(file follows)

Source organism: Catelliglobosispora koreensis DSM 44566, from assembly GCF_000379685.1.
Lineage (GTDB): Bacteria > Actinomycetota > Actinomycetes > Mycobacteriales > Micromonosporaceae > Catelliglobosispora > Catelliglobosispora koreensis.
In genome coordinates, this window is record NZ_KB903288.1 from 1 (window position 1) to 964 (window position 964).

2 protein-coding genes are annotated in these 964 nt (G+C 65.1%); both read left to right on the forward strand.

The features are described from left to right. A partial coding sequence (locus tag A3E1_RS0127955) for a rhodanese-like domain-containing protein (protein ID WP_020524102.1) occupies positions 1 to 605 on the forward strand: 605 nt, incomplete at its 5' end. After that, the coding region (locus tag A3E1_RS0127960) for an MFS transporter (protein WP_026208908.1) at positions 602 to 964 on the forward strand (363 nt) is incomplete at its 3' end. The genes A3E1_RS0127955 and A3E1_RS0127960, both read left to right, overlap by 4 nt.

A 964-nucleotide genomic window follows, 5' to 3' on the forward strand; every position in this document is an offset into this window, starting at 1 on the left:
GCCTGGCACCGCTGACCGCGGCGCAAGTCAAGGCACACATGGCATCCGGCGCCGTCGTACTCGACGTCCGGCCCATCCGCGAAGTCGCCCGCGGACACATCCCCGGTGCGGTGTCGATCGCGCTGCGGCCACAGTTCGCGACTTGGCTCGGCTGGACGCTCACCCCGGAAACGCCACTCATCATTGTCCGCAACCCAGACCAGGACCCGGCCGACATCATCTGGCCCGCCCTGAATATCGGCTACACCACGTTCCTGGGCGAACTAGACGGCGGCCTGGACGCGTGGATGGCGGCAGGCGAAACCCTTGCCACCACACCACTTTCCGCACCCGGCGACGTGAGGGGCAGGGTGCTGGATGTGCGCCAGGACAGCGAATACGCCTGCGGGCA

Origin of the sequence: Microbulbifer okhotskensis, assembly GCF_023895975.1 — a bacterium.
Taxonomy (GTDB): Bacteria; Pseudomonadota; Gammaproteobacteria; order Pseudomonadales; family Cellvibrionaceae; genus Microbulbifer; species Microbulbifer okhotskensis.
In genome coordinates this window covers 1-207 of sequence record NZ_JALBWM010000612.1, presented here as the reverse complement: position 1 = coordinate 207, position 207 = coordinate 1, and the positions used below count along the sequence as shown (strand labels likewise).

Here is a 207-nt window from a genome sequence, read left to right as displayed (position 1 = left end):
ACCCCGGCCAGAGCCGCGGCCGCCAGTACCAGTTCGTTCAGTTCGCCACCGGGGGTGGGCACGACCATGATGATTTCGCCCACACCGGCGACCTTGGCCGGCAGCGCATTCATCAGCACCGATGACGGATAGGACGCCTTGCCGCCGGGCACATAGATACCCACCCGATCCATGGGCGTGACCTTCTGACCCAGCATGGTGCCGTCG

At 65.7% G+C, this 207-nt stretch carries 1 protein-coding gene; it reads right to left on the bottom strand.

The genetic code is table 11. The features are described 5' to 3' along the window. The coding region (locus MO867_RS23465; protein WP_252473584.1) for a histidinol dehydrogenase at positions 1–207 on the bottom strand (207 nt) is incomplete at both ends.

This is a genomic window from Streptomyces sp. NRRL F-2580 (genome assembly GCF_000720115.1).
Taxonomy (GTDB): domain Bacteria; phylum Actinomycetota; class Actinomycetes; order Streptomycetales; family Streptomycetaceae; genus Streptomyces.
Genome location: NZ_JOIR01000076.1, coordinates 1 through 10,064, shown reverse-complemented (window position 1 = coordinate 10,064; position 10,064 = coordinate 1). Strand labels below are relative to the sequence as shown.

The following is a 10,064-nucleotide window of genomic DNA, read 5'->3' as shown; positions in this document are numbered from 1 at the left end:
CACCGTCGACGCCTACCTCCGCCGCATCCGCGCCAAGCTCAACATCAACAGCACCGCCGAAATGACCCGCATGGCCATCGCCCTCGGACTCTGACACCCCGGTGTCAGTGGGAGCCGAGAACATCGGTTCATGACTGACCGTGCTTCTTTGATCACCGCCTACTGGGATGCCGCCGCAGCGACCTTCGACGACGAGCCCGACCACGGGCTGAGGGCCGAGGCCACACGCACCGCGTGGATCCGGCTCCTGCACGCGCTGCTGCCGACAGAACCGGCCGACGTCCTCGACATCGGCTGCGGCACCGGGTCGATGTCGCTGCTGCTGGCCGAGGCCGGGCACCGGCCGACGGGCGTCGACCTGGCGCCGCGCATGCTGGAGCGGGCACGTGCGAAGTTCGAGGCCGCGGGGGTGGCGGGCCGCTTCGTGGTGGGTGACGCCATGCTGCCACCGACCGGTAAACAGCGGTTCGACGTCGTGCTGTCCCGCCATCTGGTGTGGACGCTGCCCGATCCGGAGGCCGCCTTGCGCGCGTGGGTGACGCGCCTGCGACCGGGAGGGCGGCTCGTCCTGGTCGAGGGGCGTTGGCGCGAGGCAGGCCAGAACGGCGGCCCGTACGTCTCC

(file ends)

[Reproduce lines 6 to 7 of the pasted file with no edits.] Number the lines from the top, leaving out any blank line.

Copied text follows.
A 964-nucleotide genomic window follows, 5' to 3' on the forward strand; every position in this document is an offset into this window, starting at 1 on the left:
GCCTGGCACCGCTGACCGCGGCGCAAGTCAAGGCACACATGGCATCCGGCGCCGTCGTACTCGACGTCCGGCCCATCCGCGAAGTCGCCCGCGGACACATCCCCGGTGCGGTGTCGATCGCGCTGCGGCCACAGTTCGCGACTTGGCTCGGCTGGACGCTCACCCCGGAAACGCCACTCATCATTGTCCGCAACCCAGACCAGGACCCGGCCGACATCATCTGGCCCGCCCTGAATATCGGCTACACCACGTTCCTGGGCGAACTAGACGGCGGCCTGGACGCGTGGATGGCGGCAGGCGAAACCCTTGCCACCACACCACTTTCCGCACCCGGCGACGTGAGGGGCAGGGTGCTGGATGTGCGCCAGGACAGCGAATACGCCTGCGGGCA